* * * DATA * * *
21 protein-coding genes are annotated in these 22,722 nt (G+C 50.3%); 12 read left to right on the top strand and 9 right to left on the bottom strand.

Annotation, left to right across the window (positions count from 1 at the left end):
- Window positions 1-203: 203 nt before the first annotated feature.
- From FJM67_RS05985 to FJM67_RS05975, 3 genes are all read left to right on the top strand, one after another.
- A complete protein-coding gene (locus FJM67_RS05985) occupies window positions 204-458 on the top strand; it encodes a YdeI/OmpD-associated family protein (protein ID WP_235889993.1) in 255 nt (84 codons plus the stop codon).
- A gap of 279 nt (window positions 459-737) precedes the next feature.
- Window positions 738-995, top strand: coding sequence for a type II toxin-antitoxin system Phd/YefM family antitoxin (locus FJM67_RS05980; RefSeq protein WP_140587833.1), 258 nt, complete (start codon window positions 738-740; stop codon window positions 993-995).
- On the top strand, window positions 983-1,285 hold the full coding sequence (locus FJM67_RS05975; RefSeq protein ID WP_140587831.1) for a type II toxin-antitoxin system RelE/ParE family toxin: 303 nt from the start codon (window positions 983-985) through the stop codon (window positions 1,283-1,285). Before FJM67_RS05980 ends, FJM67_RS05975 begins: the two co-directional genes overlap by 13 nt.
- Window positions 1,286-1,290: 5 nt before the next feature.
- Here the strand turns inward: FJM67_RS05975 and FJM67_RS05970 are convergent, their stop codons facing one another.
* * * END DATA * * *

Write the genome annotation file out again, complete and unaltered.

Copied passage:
21 protein-coding genes are annotated in these 22,722 nt (G+C 50.3%); 12 read left to right on the top strand and 9 right to left on the bottom strand.

Annotation, left to right across the window (positions count from 1 at the left end):
- Window positions 1-203: 203 nt before the first annotated feature.
- From FJM67_RS05985 to FJM67_RS05975, 3 genes are all read left to right on the top strand, one after another.
- A complete protein-coding gene (locus FJM67_RS05985) occupies window positions 204-458 on the top strand; it encodes a YdeI/OmpD-associated family protein (protein ID WP_235889993.1) in 255 nt (84 codons plus the stop codon).
- A gap of 279 nt (window positions 459-737) precedes the next feature.
- Window positions 738-995, top strand: coding sequence for a type II toxin-antitoxin system Phd/YefM family antitoxin (locus FJM67_RS05980; RefSeq protein WP_140587833.1), 258 nt, complete (start codon window positions 738-740; stop codon window positions 993-995).
- On the top strand, window positions 983-1,285 hold the full coding sequence (locus FJM67_RS05975; RefSeq protein ID WP_140587831.1) for a type II toxin-antitoxin system RelE/ParE family toxin: 303 nt from the start codon (window positions 983-985) through the stop codon (window positions 1,283-1,285). Before FJM67_RS05980 ends, FJM67_RS05975 begins: the two co-directional genes overlap by 13 nt.
- Window positions 1,286-1,290: 5 nt before the next feature.
- Here the strand turns inward: FJM67_RS05975 and FJM67_RS05970 are convergent, their stop codons facing one another.